I noticed the flank feathers on my ring-necked duck were quite marked. At first glance they appeared even more so than mallard. Upon comparison the vermiculation does appear a little darker and more dense. Not really so big difference that I don’t think you would really notice it in a fly pattern, but the feathers are certainly worth plucking and saving. In addition there are some dark semi-large and long feather near the tail of the duck that would work for spey patterns. Too bad the brown feathers of the ring neck are not really distinct or pronunced in color. There are a good number of white feathers in the wings that will be good for small wet fly wings. Also some of the primary wing feathers have a green cast that is interesting.
Some care has to be taken when procuring and storing your own fly tying materials. I have always found good information in Eric Leiser’s old book, Fly-Tying MaterialsTheir Procurement, Use, and Protection© 1973 by Eric Leiser Crown Publishers, Inc., New York.
I found the following good instruction on the web at:
Birds Skinning or Plucking?
Once you have the game bird look it over to see what usefully feathers are on the bird. Then decide if you’re going to pluck the feathers that you want off the bird or skin it out. For example most ducks I pluck off the flank, breast and the CDC feathers and not bother skinning it out. But with a Bobwhite Quail or Hungarian Partridge and other upland birds, I’ll skin out the whole bird because there are so many usefully feathers on the bird. I may also depend on how shot up or dirty the bird is. I do have some ducks that I have skinned out and some upland birds that I have plucked.
You may want to consider freezing the bird until you have time to process it. This will also help kill any bugs on the bird, see the section below on killing bugs.
When skinning out birds I will cut off there wings and set them aside for later processing. This will make it easier to skin the bird out because the wings always seem to get in the way. Heavy scissors or wire cutters will help you get the wings off quickly and make it easer to skin out the bird. Just clip off the wings next to the body. Then you’ll need to decide if you want to make the first cut along the top or the bottom if the bird. Most ducks have better feathers for fly tying along there breast so the first cut will be along their back and the opposite is mostly true of upland birds.
The skin on birds is generally very thin and will rip and tear easily. You will need to be careful as to how hard you pull on the skin when removing it. Also be careful when using a knife on the skin. One tip is to use your fingers to push between the skin and meat and only use a knife where the skin is hard to remove.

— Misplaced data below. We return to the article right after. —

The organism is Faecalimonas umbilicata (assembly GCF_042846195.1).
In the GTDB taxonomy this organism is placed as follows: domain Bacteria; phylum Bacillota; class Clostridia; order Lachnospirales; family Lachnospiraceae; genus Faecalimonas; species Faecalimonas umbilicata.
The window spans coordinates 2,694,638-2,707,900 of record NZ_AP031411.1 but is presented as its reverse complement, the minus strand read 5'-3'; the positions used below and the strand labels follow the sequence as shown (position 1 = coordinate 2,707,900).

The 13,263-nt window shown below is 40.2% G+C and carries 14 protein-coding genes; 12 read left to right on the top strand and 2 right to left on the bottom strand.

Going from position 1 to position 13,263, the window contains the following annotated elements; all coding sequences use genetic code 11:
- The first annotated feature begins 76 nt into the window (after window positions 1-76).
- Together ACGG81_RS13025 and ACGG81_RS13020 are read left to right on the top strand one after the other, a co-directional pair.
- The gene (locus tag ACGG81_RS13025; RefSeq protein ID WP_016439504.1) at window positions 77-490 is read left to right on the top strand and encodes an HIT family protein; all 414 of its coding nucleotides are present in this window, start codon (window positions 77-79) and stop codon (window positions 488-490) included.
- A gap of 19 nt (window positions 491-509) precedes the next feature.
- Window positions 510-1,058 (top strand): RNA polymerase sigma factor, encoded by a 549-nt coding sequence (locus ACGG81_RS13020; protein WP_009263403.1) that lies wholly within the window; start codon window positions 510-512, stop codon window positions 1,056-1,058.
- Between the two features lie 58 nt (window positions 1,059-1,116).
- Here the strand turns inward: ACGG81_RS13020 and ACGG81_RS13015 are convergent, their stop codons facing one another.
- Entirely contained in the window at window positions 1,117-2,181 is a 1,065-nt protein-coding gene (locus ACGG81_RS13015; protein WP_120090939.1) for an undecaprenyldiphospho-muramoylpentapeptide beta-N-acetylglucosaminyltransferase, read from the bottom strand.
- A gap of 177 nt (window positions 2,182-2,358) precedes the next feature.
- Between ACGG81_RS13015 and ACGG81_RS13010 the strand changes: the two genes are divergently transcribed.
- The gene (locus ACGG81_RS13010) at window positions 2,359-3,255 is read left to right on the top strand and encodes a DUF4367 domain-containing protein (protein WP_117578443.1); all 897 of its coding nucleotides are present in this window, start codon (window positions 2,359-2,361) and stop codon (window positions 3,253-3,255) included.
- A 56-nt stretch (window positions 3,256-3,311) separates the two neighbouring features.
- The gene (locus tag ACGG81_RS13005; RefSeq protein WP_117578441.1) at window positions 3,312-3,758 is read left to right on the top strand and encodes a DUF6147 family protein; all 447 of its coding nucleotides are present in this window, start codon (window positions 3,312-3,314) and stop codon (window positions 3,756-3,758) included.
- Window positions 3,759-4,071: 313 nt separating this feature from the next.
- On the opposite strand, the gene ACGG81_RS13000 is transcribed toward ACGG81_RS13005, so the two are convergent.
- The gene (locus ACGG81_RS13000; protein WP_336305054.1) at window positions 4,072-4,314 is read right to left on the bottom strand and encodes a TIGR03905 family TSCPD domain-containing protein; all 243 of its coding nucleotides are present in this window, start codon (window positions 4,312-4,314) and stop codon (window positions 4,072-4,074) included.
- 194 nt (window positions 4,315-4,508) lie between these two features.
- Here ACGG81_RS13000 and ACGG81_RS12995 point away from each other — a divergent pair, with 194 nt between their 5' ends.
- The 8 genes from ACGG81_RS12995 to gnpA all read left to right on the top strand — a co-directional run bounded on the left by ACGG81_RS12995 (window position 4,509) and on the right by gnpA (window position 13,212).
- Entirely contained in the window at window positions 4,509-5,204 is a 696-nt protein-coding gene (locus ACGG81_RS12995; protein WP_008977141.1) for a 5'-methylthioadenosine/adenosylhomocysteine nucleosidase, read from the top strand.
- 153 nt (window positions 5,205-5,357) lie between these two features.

Once you have the bird skinned out you need to cure it. You can Dry or tan your birds skins, most of the time I’ll use the drying method. See the Drying and tanning section below.
There is no trick to plucking a bird, just grab a few feathers at a time and give a good tug. Some feathers come out easier if you pull them in the opposite direction that they are growing. You may want to keep the different feathers separated from each other I.E. keep the CDC in a different bag from breast feathers. I like to use paper bags to hold the feathers, paper allows the feathers to dry out in the bag.
The more difficult task with plucked feathers is dealing with ones that are dirty or bloody. If you can get some that are fairly clean you can move right on to the treating them for bugs and skip the next clean section. The other advantage to not cleaning the feathers is that they will retain any natural oils that will help keep your dry flies floating.
So if you do have some feathers you need to wash, here are some ideas on how to go about it.
First find a container to wash the feathers in, sink, bucket, ect. Then add some mild detergent like Dawn dish soap, Woolite, or similar detergent and warm water. I like Woolite because it seems to add some luster to the feathers. You can add in some bleach or ammonia to help kill the bugs. But I would still treat the feathers for bugs after they are washed with one of the below methods, because I’m not sure that they would be exposed to the bleach or ammonia long enough to kill them. Then gently stir the feathers by hand and repeat if needed and rinse well. DO NOT WRING OUT WATER!!, this will destroy the feathers and quills. I have used a fine mesh kitchen strainer, (like the one you would use to get lumps out of the gravy, just don’t let the wife find out). Do not use water any hotter then what comes out of your tap, to avoid damage to the feathers barbs.
As for drying the feathers you have a few choices. You can place the feathers in to a paper bag or old pillow case. Then wrap it around the neck of a hair drier. You may need to add a few hole to allow the air can escape. Do not use the ‘hot’ setting, feather tips can be singed easily.
Or you can to put wet feathers between some newspapers. Place a flat weight on top and let air dry. The feathers will dry and not curl as much as they will when using hot air.
Or you can put the feathers into an old pillow case, tie the end of the pillow case and throw the whole thing into the drier, put it on a low heat setting. You will be surprised at how nice then come out of the dryer. This is one of the easier and quicker methods I have used to dry feathers.